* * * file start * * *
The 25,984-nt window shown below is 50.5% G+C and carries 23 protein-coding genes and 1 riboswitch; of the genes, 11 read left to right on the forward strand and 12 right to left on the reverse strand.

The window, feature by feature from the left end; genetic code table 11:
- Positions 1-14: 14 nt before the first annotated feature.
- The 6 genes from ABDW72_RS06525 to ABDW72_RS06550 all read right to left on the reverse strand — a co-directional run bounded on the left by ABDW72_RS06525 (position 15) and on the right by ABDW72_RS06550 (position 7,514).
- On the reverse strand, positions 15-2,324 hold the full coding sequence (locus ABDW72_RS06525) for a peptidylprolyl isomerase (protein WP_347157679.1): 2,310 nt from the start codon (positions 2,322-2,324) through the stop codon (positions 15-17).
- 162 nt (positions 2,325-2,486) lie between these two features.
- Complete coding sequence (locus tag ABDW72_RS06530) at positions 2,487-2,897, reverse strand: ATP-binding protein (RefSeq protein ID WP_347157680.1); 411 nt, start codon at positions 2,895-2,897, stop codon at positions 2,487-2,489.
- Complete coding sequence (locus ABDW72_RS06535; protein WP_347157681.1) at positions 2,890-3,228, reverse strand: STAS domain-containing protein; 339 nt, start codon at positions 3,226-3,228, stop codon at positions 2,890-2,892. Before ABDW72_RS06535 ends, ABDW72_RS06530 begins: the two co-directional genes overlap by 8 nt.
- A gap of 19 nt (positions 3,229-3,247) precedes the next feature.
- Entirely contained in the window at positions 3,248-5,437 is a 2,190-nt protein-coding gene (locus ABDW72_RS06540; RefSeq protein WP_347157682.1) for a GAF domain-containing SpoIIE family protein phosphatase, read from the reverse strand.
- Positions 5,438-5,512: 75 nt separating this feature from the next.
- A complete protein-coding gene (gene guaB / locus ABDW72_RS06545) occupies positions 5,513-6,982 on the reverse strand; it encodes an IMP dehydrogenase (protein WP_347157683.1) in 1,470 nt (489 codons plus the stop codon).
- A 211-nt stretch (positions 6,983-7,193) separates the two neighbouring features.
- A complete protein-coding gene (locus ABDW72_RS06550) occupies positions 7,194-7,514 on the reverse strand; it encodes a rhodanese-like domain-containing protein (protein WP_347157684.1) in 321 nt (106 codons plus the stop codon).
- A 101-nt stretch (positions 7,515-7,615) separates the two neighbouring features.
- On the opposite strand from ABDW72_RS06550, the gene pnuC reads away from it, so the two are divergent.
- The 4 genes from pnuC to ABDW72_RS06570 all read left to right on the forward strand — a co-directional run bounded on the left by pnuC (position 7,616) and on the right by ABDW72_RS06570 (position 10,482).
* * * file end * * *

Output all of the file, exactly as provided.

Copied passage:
The 25,984-nt window shown below is 50.5% G+C and carries 23 protein-coding genes and 1 riboswitch; of the genes, 11 read left to right on the forward strand and 12 right to left on the reverse strand.

The window, feature by feature from the left end; genetic code table 11:
- Positions 1-14: 14 nt before the first annotated feature.
- The 6 genes from ABDW72_RS06525 to ABDW72_RS06550 all read right to left on the reverse strand — a co-directional run bounded on the left by ABDW72_RS06525 (position 15) and on the right by ABDW72_RS06550 (position 7,514).
- On the reverse strand, positions 15-2,324 hold the full coding sequence (locus ABDW72_RS06525) for a peptidylprolyl isomerase (protein WP_347157679.1): 2,310 nt from the start codon (positions 2,322-2,324) through the stop codon (positions 15-17).
- 162 nt (positions 2,325-2,486) lie between these two features.
- Complete coding sequence (locus tag ABDW72_RS06530) at positions 2,487-2,897, reverse strand: ATP-binding protein (RefSeq protein ID WP_347157680.1); 411 nt, start codon at positions 2,895-2,897, stop codon at positions 2,487-2,489.
- Complete coding sequence (locus ABDW72_RS06535; protein WP_347157681.1) at positions 2,890-3,228, reverse strand: STAS domain-containing protein; 339 nt, start codon at positions 3,226-3,228, stop codon at positions 2,890-2,892. Before ABDW72_RS06535 ends, ABDW72_RS06530 begins: the two co-directional genes overlap by 8 nt.
- A gap of 19 nt (positions 3,229-3,247) precedes the next feature.
- Entirely contained in the window at positions 3,248-5,437 is a 2,190-nt protein-coding gene (locus ABDW72_RS06540; RefSeq protein WP_347157682.1) for a GAF domain-containing SpoIIE family protein phosphatase, read from the reverse strand.
- Positions 5,438-5,512: 75 nt separating this feature from the next.
- A complete protein-coding gene (gene guaB / locus ABDW72_RS06545) occupies positions 5,513-6,982 on the reverse strand; it encodes an IMP dehydrogenase (protein WP_347157683.1) in 1,470 nt (489 codons plus the stop codon).
- A 211-nt stretch (positions 6,983-7,193) separates the two neighbouring features.
- A complete protein-coding gene (locus ABDW72_RS06550) occupies positions 7,194-7,514 on the reverse strand; it encodes a rhodanese-like domain-containing protein (protein WP_347157684.1) in 321 nt (106 codons plus the stop codon).
- A 101-nt stretch (positions 7,515-7,615) separates the two neighbouring features.
- On the opposite strand from ABDW72_RS06550, the gene pnuC reads away from it, so the two are divergent.
- The 4 genes from pnuC to ABDW72_RS06570 all read left to right on the forward strand — a co-directional run bounded on the left by pnuC (position 7,616) and on the right by ABDW72_RS06570 (position 10,482).